The physical explanation of the extraordinary appearances of many living entities faces complexity. Using a combination of microscopy techniques, we wish to develop knowledge of the micro- and nano-morphology of specific bio-organisms, selected for their particular ability to use light scattering as part of their living mechanisms.
This knowledge will be complemented by the precise characterization of the light filtering functions of the structurated organs, making use of micrometer-resolved spectrophotome tric and thermal exchange measurements. The relation between these and the optical density will be consolidated by large-scale numerical simulations.
On the other hand, the targeted organisms will be studied from the point of view of ecological and phenological history. In particular, closely related, or competing species will be designated for further physical examinations. Interdisciplinary exchanges, including, when available, paleontological data, will attempt to determine whether the optical scattering mechanisms constitutes a possible evolutive advantage which could explain the permanence of the bio-organism in its ecosystem.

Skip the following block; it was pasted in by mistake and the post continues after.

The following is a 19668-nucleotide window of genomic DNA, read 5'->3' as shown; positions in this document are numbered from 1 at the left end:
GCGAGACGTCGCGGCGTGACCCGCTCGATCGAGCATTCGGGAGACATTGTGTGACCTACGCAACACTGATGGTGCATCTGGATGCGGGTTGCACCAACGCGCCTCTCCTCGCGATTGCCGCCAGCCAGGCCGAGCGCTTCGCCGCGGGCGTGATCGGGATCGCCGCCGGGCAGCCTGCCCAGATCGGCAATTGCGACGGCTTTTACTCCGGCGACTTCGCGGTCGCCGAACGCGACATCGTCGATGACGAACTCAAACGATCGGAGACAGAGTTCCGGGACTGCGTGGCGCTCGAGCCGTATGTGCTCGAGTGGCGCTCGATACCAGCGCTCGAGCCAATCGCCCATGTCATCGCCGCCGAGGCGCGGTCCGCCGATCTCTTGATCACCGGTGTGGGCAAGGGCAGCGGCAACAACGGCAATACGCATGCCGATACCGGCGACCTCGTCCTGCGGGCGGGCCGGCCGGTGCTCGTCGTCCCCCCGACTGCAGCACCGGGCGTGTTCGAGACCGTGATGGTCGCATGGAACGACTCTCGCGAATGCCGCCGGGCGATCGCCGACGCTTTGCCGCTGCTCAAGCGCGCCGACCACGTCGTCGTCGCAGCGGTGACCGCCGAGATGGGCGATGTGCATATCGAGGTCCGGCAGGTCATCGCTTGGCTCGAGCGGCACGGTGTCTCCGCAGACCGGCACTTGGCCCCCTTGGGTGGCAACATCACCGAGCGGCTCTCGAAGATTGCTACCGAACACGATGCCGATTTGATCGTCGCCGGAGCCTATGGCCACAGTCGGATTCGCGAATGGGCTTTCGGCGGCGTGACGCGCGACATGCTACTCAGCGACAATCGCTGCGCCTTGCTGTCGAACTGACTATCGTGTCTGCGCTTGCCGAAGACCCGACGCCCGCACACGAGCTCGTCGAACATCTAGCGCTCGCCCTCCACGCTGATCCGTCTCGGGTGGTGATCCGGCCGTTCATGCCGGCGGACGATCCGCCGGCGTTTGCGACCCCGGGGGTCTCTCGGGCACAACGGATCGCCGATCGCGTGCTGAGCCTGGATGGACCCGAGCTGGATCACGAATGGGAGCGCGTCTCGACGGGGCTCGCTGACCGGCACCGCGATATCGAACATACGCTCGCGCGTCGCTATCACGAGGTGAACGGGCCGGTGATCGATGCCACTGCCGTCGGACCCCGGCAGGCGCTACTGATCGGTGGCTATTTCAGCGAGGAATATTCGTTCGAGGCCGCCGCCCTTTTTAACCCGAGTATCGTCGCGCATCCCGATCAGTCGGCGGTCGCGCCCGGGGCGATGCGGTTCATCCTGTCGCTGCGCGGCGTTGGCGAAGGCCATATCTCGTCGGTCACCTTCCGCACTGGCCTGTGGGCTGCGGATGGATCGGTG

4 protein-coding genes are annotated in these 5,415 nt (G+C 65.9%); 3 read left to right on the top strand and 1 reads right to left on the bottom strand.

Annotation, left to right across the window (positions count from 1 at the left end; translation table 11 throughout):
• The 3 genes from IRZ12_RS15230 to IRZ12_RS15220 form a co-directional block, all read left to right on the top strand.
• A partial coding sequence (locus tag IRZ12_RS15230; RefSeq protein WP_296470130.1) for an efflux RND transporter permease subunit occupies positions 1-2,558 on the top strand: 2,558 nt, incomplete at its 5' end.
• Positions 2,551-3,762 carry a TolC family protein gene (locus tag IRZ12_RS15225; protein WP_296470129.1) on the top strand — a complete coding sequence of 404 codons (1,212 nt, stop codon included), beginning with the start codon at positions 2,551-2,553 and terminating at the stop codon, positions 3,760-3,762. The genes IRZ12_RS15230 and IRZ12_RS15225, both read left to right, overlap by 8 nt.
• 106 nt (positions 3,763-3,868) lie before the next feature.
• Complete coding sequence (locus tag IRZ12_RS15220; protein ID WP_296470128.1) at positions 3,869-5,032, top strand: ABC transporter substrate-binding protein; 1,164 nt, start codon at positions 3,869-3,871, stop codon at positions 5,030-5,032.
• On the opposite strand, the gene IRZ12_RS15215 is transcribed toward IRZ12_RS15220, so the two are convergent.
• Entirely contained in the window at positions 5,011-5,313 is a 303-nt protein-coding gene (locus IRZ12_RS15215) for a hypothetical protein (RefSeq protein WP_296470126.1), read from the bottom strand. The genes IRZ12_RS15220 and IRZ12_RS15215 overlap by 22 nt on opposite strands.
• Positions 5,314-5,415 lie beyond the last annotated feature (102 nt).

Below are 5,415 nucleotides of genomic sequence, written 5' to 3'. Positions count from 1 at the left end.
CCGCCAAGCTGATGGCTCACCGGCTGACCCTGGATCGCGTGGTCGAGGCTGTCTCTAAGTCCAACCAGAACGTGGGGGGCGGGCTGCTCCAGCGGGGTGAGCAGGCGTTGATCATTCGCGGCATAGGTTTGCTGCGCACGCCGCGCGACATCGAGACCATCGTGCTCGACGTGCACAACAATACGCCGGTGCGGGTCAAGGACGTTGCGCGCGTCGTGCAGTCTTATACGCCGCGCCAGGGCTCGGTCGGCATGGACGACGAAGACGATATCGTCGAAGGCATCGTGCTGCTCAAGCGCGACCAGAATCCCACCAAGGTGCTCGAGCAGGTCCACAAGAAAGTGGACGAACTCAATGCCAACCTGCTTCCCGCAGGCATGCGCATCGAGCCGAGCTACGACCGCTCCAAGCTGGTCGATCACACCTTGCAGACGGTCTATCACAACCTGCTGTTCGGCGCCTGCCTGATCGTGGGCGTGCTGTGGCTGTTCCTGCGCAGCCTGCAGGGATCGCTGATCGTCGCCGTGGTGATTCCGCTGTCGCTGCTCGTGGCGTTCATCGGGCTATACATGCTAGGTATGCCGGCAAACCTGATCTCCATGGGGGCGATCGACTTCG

With regard to the problem of complexity, different methods will need to be developed at each stage of the investigation. The study of the bio-organism in its environment, eventually at different evolutionary epochs, will require an analysis of a large number of interactions and dependencies among living populations; the experimental and theoretical study of the light-filtering functions will also cope with complexity, as it requires to account for a multi-dimensional hierarchical data set, including the knowledge of reflection, absorption and, polarization changes as a function of frequency, incidence and emergence angles, at various points of the bio-organism surface. The understanding of such hierarchical assemblies of elements with several length-scales is expected to provide guidance for the design of synthetic structures
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Funding SchemeSTREP - Specific Targeted Research Project